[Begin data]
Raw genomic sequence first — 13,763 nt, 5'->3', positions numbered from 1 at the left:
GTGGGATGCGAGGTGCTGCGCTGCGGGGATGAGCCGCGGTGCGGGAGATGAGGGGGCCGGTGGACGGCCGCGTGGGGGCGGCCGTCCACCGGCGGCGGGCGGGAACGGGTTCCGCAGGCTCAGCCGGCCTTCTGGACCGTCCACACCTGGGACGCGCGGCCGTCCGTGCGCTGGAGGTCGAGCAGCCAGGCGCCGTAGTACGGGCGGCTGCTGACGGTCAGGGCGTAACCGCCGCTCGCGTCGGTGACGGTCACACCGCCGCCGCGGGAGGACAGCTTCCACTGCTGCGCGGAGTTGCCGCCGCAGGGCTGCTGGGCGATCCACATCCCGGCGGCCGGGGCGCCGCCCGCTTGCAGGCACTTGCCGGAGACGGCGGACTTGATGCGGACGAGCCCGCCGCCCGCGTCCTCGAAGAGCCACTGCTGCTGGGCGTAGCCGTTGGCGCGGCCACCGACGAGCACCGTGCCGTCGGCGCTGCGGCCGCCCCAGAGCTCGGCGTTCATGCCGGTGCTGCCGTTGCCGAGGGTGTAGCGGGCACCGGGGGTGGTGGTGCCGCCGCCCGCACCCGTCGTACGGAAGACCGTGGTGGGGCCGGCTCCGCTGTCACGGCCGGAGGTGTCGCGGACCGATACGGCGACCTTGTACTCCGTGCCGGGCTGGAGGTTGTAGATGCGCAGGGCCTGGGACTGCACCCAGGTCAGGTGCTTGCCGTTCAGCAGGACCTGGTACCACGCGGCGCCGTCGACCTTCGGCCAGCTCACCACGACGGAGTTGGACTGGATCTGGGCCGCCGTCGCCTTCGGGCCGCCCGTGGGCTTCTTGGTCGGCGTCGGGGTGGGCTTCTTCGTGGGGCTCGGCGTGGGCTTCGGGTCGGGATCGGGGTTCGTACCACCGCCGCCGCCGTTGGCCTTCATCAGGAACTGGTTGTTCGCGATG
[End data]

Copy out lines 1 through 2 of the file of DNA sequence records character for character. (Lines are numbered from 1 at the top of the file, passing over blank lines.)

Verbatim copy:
Raw genomic sequence first — 13,763 nt, 5'->3', positions numbered from 1 at the left:
GTGGGATGCGAGGTGCTGCGCTGCGGGGATGAGCCGCGGTGCGGGAGATGAGGGGGCCGGTGGACGGCCGCGTGGGGGCGGCCGTCCACCGGCGGCGGGCGGGAACGGGTTCCGCAGGCTCAGCCGGCCTTCTGGACCGTCCACACCTGGGACGCGCGGCCGTCCGTGCGCTGGAGGTCGAGCAGCCAGGCGCCGTAGTACGGGCGGCTGCTGACGGTCAGGGCGTAACCGCCGCTCGCGTCGGTGACGGTCACACCGCCGCCGCGGGAGGACAGCTTCCACTGCTGCGCGGAGTTGCCGCCGCAGGGCTGCTGGGCGATCCACATCCCGGCGGCCGGGGCGCCGCCCGCTTGCAGGCACTTGCCGGAGACGGCGGACTTGATGCGGACGAGCCCGCCGCCCGCGTCCTCGAAGAGCCACTGCTGCTGGGCGTAGCCGTTGGCGCGGCCACCGACGAGCACCGTGCCGTCGGCGCTGCGGCCGCCCCAGAGCTCGGCGTTCATGCCGGTGCTGCCGTTGCCGAGGGTGTAGCGGGCACCGGGGGTGGTGGTGCCGCCGCCCGCACCCGTCGTACGGAAGACCGTGGTGGGGCCGGCTCCGCTGTCACGGCCGGAGGTGTCGCGGACCGATACGGCGACCTTGTACTCCGTGCCGGGCTGGAGGTTGTAGATGCGCAGGGCCTGGGACTGCACCCAGGTCAGGTGCTTGCCGTTCAGCAGGACCTGGTACCACGCGGCGCCGTCGACCTTCGGCCAGCTCACCACGACGGAGTTGGACTGGATCTGGGCCGCCGTCGCCTTCGGGCCGCCCGTGGGCTTCTTGGTCGGCGTCGGGGTGGGCTTCTTCGTGGGGCTCGGCGTGGGCTTCGGGTCGGGATCGGGGTTCGTACCACCGCCGCCGCCGTTGGCCTTCATCAGGAACTGGTTGTTCGCGATG